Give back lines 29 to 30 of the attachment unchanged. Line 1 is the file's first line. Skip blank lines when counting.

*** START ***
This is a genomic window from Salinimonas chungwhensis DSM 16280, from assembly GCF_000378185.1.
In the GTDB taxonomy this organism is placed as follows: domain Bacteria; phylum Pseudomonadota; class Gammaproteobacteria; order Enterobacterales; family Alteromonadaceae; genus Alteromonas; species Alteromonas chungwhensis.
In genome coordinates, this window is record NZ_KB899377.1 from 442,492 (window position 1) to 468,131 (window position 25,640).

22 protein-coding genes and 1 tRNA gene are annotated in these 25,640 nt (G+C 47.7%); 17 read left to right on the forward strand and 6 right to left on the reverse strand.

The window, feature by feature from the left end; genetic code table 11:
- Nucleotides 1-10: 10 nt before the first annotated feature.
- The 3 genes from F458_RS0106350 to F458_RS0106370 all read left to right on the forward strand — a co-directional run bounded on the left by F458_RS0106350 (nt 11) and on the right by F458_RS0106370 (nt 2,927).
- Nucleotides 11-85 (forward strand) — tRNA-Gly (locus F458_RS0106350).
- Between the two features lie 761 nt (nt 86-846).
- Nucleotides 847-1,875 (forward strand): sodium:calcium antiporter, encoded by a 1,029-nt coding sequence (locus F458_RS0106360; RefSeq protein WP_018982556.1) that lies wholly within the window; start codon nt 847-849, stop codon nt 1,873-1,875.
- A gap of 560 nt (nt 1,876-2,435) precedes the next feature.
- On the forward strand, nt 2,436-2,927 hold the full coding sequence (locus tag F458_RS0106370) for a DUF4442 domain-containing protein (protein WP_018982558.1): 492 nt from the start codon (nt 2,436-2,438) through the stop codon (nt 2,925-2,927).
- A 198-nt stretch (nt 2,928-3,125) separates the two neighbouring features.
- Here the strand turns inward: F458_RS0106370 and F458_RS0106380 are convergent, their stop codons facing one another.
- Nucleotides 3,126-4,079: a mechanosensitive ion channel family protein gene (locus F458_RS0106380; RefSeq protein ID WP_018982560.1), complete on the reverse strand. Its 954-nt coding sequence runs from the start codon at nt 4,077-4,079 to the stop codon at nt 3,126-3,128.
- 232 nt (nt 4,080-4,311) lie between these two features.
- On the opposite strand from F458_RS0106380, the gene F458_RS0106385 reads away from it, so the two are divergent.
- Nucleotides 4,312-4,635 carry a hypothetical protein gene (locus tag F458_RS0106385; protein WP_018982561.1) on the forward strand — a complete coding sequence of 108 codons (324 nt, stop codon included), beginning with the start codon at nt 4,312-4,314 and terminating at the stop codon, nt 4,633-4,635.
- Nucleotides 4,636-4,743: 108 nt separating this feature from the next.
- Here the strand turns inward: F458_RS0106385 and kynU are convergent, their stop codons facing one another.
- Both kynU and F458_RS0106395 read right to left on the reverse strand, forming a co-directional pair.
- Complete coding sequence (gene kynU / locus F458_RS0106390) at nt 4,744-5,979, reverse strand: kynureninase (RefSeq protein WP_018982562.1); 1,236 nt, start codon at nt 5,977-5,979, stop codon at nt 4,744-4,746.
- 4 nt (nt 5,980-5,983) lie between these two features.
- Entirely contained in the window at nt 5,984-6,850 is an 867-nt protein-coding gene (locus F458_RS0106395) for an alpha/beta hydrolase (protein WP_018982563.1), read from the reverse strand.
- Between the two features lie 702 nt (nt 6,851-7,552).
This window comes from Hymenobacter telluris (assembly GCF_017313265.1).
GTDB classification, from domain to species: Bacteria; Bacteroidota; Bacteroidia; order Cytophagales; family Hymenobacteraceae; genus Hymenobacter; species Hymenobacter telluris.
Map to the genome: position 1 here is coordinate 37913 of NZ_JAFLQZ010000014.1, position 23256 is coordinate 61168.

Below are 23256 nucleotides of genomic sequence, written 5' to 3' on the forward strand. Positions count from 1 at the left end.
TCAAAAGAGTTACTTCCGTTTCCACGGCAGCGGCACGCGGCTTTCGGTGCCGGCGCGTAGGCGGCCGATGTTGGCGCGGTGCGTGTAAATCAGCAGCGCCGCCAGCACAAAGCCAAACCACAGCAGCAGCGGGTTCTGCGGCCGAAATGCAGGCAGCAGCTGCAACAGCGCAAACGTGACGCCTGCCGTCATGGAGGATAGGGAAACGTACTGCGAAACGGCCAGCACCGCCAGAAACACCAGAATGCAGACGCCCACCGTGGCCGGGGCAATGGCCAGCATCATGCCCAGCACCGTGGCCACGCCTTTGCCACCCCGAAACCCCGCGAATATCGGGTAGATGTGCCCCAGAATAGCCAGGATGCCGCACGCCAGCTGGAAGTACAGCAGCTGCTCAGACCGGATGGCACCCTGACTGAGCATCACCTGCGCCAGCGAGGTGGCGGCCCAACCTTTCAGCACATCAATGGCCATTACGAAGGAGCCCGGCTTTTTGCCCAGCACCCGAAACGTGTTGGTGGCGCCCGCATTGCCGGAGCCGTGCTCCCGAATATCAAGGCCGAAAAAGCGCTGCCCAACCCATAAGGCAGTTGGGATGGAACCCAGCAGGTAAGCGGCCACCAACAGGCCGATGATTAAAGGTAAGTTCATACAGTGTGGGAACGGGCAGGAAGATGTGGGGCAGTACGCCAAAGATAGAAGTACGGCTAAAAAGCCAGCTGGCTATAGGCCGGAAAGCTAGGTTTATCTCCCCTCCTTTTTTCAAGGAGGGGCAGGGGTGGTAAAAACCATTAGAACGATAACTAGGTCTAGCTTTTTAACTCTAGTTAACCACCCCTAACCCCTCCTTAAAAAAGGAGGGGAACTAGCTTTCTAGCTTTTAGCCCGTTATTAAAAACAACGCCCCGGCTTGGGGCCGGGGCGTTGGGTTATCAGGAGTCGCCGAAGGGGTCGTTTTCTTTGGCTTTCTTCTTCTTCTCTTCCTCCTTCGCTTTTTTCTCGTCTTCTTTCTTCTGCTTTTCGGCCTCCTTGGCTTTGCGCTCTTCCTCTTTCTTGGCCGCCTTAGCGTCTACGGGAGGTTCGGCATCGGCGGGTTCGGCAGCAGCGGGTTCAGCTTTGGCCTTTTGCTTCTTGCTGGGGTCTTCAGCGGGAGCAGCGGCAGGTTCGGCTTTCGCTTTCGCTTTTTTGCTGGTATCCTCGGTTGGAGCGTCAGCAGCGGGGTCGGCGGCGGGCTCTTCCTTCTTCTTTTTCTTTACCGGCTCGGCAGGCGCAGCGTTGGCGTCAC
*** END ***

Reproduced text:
Below are 23256 nucleotides of genomic sequence, written 5' to 3' on the forward strand. Positions count from 1 at the left end.
TCAAAAGAGTTACTTCCGTTTCCACGGCAGCGGCACGCGGCTTTCGGTGCCGGCGCGTAGGCGGCCGATGTTGGCGCGGTGCGTGTAAATCAGCAGCGCCGCCAGCACAAAGCCAAACCACAGCAGCAGCGGGTTCTGCGGCCGAAATGCAGGCAGCAGCTGCAACAGCGCAAACGTGACGCCTGCCGTCATGGAGGATAGGGAAACGTACTGCGAAACGGCCAGCACCGCCAGAAACACCAGAATGCAGACGCCCACCGTGGCCGGGGCAATGGCCAGCATCATGCCCAGCACCGTGGCCACGCCTTTGCCACCCCGAAACCCCGCGAATATCGGGTAGATGTGCCCCAGAATAGCCAGGATGCCGCACGCCAGCTGGAAGTACAGCAGCTGCTCAGACCGGATGGCACCCTGACTGAGCATCACCTGCGCCAGCGAGGTGGCGGCCCAACCTTTCAGCACATCAATGGCCATTACGAAGGAGCCCGGCTTTTTGCCCAGCACCCGAAACGTGTTGGTGGCGCCCGCATTGCCGGAGCCGTGCTCCCGAATATCAAGGCCGAAAAAGCGCTGCCCAACCCATAAGGCAGTTGGGATGGAACCCAGCAGGTAAGCGGCCACCAACAGGCCGATGATTAAAGGTAAGTTCATACAGTGTGGGAACGGGCAGGAAGATGTGGGGCAGTACGCCAAAGATAGAAGTACGGCTAAAAAGCCAGCTGGCTATAGGCCGGAAAGCTAGGTTTATCTCCCCTCCTTTTTTCAAGGAGGGGCAGGGGTGGTAAAAACCATTAGAACGATAACTAGGTCTAGCTTTTTAACTCTAGTTAACCACCCCTAACCCCTCCTTAAAAAAGGAGGGGAACTAGCTTTCTAGCTTTTAGCCCGTTATTAAAAACAACGCCCCGGCTTGGGGCCGGGGCGTTGGGTTATCAGGAGTCGCCGAAGGGGTCGTTTTCTTTGGCTTTCTTCTTCTTCTCTTCCTCCTTCGCTTTTTTCTCGTCTTCTTTCTTCTGCTTTTCGGCCTCCTTGGCTTTGCGCTCTTCCTCTTTCTTGGCCGCCTTAGCGTCTACGGGAGGTTCGGCATCGGCGGGTTCGGCAGCAGCGGGTTCAGCTTTGGCCTTTTGCTTCTTGCTGGGGTCTTCAGCGGGAGCAGCGGCAGGTTCGGCTTTCGCTTTCGCTTTTTTGCTGGTATCCTCGGTTGGAGCGTCAGCAGCGGGGTCGGCGGCGGGCTCTTCCTTCTTCTTTTTCTTTACCGGCTCGGCAGGCGCAGCGTTGGCGTCAC